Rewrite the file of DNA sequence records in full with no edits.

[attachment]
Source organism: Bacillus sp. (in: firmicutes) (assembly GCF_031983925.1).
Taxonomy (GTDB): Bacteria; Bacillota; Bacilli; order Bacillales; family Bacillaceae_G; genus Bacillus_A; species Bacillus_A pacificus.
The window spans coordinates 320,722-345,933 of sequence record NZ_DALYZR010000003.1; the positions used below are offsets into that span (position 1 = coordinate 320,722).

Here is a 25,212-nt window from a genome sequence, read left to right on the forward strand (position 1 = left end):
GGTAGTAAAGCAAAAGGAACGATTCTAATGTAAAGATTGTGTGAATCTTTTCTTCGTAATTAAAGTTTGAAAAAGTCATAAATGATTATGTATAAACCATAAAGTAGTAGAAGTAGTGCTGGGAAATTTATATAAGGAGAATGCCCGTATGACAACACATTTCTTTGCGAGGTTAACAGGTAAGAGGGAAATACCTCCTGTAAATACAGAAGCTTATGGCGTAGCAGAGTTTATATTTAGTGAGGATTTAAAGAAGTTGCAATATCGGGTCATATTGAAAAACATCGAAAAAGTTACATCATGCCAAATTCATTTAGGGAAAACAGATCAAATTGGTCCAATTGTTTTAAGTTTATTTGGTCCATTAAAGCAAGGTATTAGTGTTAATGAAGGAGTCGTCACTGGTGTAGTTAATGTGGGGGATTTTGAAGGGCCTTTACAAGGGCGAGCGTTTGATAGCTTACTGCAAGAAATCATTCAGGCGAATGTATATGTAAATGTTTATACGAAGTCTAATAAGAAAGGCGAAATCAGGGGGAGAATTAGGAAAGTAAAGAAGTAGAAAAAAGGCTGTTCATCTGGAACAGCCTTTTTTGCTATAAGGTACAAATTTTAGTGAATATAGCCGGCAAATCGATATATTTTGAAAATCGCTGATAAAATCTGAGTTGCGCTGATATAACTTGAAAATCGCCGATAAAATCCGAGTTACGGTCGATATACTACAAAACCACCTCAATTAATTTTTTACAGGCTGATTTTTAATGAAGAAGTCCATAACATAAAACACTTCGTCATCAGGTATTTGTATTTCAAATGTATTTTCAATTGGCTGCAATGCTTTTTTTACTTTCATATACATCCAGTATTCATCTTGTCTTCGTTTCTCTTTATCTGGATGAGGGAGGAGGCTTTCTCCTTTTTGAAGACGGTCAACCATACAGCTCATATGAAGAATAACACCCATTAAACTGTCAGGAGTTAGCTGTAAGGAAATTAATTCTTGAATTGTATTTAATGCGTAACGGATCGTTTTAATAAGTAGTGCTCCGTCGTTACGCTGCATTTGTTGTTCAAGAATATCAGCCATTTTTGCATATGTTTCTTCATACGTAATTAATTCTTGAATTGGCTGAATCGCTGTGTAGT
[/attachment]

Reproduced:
Source organism: Bacillus sp. (in: firmicutes) (assembly GCF_031983925.1).
Taxonomy (GTDB): Bacteria; Bacillota; Bacilli; order Bacillales; family Bacillaceae_G; genus Bacillus_A; species Bacillus_A pacificus.
The window spans coordinates 320,722-345,933 of sequence record NZ_DALYZR010000003.1; the positions used below are offsets into that span (position 1 = coordinate 320,722).

Here is a 25,212-nt window from a genome sequence, read left to right on the forward strand (position 1 = left end):
GGTAGTAAAGCAAAAGGAACGATTCTAATGTAAAGATTGTGTGAATCTTTTCTTCGTAATTAAAGTTTGAAAAAGTCATAAATGATTATGTATAAACCATAAAGTAGTAGAAGTAGTGCTGGGAAATTTATATAAGGAGAATGCCCGTATGACAACACATTTCTTTGCGAGGTTAACAGGTAAGAGGGAAATACCTCCTGTAAATACAGAAGCTTATGGCGTAGCAGAGTTTATATTTAGTGAGGATTTAAAGAAGTTGCAATATCGGGTCATATTGAAAAACATCGAAAAAGTTACATCATGCCAAATTCATTTAGGGAAAACAGATCAAATTGGTCCAATTGTTTTAAGTTTATTTGGTCCATTAAAGCAAGGTATTAGTGTTAATGAAGGAGTCGTCACTGGTGTAGTTAATGTGGGGGATTTTGAAGGGCCTTTACAAGGGCGAGCGTTTGATAGCTTACTGCAAGAAATCATTCAGGCGAATGTATATGTAAATGTTTATACGAAGTCTAATAAGAAAGGCGAAATCAGGGGGAGAATTAGGAAAGTAAAGAAGTAGAAAAAAGGCTGTTCATCTGGAACAGCCTTTTTTGCTATAAGGTACAAATTTTAGTGAATATAGCCGGCAAATCGATATATTTTGAAAATCGCTGATAAAATCTGAGTTGCGCTGATATAACTTGAAAATCGCCGATAAAATCCGAGTTACGGTCGATATACTACAAAACCACCTCAATTAATTTTTTACAGGCTGATTTTTAATGAAGAAGTCCATAACATAAAACACTTCGTCATCAGGTATTTGTATTTCAAATGTATTTTCAATTGGCTGCAATGCTTTTTTTACTTTCATATACATCCAGTATTCATCTTGTCTTCGTTTCTCTTTATCTGGATGAGGGAGGAGGCTTTCTCCTTTTTGAAGACGGTCAACCATACAGCTCATATGAAGAATAACACCCATTAAACTGTCAGGAGTTAGCTGTAAGGAAATTAATTCTTGAATTGTATTTAATGCGTAACGGATCGTTTTAATAAGTAGTGCTCCGTCGTTACGCTGCATTTGTTGTTCAAGAATATCAGCCATTTTTGCATATGTTTCTTCATACGTAATTAATTCTTGAATTGGCTGAATCGCTGTGTAGT